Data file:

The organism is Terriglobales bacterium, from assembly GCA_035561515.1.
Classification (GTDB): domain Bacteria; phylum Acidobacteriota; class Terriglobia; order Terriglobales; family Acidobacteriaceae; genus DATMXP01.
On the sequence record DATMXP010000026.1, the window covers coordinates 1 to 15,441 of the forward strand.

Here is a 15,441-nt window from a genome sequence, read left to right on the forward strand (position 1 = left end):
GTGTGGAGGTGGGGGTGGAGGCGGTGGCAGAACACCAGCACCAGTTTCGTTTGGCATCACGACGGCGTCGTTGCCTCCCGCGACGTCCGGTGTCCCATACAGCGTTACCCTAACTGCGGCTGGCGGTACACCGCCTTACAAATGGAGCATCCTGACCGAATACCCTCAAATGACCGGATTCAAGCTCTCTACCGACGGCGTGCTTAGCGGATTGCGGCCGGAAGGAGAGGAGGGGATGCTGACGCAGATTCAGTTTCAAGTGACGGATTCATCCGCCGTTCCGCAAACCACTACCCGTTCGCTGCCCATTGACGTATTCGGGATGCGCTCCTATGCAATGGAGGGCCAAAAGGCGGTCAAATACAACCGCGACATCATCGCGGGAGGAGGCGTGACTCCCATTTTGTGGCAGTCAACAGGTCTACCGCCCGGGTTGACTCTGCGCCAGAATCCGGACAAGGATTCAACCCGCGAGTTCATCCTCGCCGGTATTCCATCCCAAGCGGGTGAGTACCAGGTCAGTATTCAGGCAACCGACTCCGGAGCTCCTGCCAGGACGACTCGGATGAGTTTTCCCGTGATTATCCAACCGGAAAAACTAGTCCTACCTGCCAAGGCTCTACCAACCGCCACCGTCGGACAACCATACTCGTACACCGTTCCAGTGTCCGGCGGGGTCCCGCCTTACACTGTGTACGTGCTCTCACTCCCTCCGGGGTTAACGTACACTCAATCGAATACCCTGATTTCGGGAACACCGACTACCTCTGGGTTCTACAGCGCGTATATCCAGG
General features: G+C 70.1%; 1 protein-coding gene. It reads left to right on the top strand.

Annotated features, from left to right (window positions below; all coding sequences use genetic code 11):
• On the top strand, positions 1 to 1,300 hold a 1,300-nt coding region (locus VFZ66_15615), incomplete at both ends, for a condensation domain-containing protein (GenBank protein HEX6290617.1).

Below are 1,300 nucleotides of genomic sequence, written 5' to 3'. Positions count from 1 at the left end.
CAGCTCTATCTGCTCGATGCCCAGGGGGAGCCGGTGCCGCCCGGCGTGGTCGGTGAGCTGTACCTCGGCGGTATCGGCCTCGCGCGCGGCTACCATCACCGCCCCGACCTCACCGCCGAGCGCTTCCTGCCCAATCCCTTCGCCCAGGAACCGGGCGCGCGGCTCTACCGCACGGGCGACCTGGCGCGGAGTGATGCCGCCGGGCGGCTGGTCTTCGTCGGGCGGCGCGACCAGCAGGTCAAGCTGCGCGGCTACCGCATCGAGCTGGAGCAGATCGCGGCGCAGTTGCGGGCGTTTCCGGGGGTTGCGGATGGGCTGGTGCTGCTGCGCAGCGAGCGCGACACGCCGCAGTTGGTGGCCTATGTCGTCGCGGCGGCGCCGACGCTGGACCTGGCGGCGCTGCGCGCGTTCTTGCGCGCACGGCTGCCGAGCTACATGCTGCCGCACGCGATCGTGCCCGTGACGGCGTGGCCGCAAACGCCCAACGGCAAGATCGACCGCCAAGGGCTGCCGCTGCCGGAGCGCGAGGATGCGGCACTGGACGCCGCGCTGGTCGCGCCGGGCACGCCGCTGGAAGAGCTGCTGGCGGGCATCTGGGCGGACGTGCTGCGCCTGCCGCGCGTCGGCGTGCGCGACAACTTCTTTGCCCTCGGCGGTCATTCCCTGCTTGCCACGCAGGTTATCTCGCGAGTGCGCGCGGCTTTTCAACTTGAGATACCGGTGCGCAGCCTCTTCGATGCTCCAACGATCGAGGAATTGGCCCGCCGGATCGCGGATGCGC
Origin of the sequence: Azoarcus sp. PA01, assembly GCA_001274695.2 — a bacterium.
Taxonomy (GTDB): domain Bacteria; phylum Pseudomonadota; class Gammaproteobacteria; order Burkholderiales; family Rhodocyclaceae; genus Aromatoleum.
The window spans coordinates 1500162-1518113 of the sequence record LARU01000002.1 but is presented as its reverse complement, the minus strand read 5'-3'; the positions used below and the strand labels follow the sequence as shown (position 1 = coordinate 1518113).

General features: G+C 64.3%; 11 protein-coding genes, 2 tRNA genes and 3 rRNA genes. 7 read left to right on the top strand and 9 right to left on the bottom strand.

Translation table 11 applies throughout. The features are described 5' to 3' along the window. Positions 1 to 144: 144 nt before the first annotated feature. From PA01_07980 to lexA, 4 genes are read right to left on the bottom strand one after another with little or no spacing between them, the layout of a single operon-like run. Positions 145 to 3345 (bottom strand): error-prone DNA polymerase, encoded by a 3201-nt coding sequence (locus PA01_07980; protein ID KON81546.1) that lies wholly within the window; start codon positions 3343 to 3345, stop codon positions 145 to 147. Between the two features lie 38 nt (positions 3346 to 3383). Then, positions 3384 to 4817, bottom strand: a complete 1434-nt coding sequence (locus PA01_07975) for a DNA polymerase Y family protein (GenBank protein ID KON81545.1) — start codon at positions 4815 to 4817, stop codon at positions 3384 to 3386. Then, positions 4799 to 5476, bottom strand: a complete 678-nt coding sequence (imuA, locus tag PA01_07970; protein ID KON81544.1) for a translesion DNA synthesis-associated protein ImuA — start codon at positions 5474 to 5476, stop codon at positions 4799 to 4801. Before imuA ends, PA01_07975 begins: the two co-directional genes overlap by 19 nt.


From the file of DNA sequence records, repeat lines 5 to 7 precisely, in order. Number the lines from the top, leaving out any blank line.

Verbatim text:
GTGTGGAGGTGGGGGTGGAGGCGGTGGCAGAACACCAGCACCAGTTTCGTTTGGCATCACGACGGCGTCGTTGCCTCCCGCGACGTCCGGTGTCCCATACAGCGTTACCCTAACTGCGGCTGGCGGTACACCGCCTTACAAATGGAGCATCCTGACCGAATACCCTCAAATGACCGGATTCAAGCTCTCTACCGACGGCGTGCTTAGCGGATTGCGGCCGGAAGGAGAGGAGGGGATGCTGACGCAGATTCAGTTTCAAGTGACGGATTCATCCGCCGTTCCGCAAACCACTACCCGTTCGCTGCCCATTGACGTATTCGGGATGCGCTCCTATGCAATGGAGGGCCAAAAGGCGGTCAAATACAACCGCGACATCATCGCGGGAGGAGGCGTGACTCCCATTTTGTGGCAGTCAACAGGTCTACCGCCCGGGTTGACTCTGCGCCAGAATCCGGACAAGGATTCAACCCGCGAGTTCATCCTCGCCGGTATTCCATCCCAAGCGGGTGAGTACCAGGTCAGTATTCAGGCAACCGACTCCGGAGCTCCTGCCAGGACGACTCGGATGAGTTTTCCCGTGATTATCCAACCGGAAAAACTAGTCCTACCTGCCAAGGCTCTACCAACCGCCACCGTCGGACAACCATACTCGTACACCGTTCCAGTGTCCGGCGGGGTCCCGCCTTACACTGTGTACGTGCTCTCACTCCCTCCGGGGTTAACGTACACTCAATCGAATACCCTGATTTCGGGAACACCGACTACCTCTGGGTTCTACAGCGCGTATATCCAGG
General features: G+C 70.1%; 1 protein-coding gene. It reads left to right on the top strand.

Annotated features, from left to right (window positions below; all coding sequences use genetic code 11):